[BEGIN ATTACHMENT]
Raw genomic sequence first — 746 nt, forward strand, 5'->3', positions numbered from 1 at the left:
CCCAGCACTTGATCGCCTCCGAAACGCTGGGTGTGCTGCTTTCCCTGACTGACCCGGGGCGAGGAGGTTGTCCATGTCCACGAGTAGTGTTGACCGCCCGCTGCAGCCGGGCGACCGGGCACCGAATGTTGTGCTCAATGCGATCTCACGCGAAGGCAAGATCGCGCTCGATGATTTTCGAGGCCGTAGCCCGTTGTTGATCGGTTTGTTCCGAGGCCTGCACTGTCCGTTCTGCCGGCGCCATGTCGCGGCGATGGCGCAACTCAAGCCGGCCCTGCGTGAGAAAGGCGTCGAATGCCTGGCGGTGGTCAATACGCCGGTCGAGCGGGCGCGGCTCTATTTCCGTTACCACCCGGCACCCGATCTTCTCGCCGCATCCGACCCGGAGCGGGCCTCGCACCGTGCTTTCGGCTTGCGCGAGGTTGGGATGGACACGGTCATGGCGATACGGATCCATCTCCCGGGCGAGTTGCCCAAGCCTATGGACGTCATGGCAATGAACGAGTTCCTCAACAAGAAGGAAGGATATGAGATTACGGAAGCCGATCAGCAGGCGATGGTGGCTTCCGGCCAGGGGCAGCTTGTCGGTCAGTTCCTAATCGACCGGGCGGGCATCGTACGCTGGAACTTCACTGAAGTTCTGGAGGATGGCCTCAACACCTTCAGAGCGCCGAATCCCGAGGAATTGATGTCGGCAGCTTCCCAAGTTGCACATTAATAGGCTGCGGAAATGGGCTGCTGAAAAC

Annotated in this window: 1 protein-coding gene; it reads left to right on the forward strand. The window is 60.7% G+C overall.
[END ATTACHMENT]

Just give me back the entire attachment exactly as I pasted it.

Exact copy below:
Raw genomic sequence first — 746 nt, forward strand, 5'->3', positions numbered from 1 at the left:
CCCAGCACTTGATCGCCTCCGAAACGCTGGGTGTGCTGCTTTCCCTGACTGACCCGGGGCGAGGAGGTTGTCCATGTCCACGAGTAGTGTTGACCGCCCGCTGCAGCCGGGCGACCGGGCACCGAATGTTGTGCTCAATGCGATCTCACGCGAAGGCAAGATCGCGCTCGATGATTTTCGAGGCCGTAGCCCGTTGTTGATCGGTTTGTTCCGAGGCCTGCACTGTCCGTTCTGCCGGCGCCATGTCGCGGCGATGGCGCAACTCAAGCCGGCCCTGCGTGAGAAAGGCGTCGAATGCCTGGCGGTGGTCAATACGCCGGTCGAGCGGGCGCGGCTCTATTTCCGTTACCACCCGGCACCCGATCTTCTCGCCGCATCCGACCCGGAGCGGGCCTCGCACCGTGCTTTCGGCTTGCGCGAGGTTGGGATGGACACGGTCATGGCGATACGGATCCATCTCCCGGGCGAGTTGCCCAAGCCTATGGACGTCATGGCAATGAACGAGTTCCTCAACAAGAAGGAAGGATATGAGATTACGGAAGCCGATCAGCAGGCGATGGTGGCTTCCGGCCAGGGGCAGCTTGTCGGTCAGTTCCTAATCGACCGGGCGGGCATCGTACGCTGGAACTTCACTGAAGTTCTGGAGGATGGCCTCAACACCTTCAGAGCGCCGAATCCCGAGGAATTGATGTCGGCAGCTTCCCAAGTTGCACATTAATAGGCTGCGGAAATGGGCTGCTGAAAAC

Annotated in this window: 1 protein-coding gene; it reads left to right on the forward strand. The window is 60.7% G+C overall.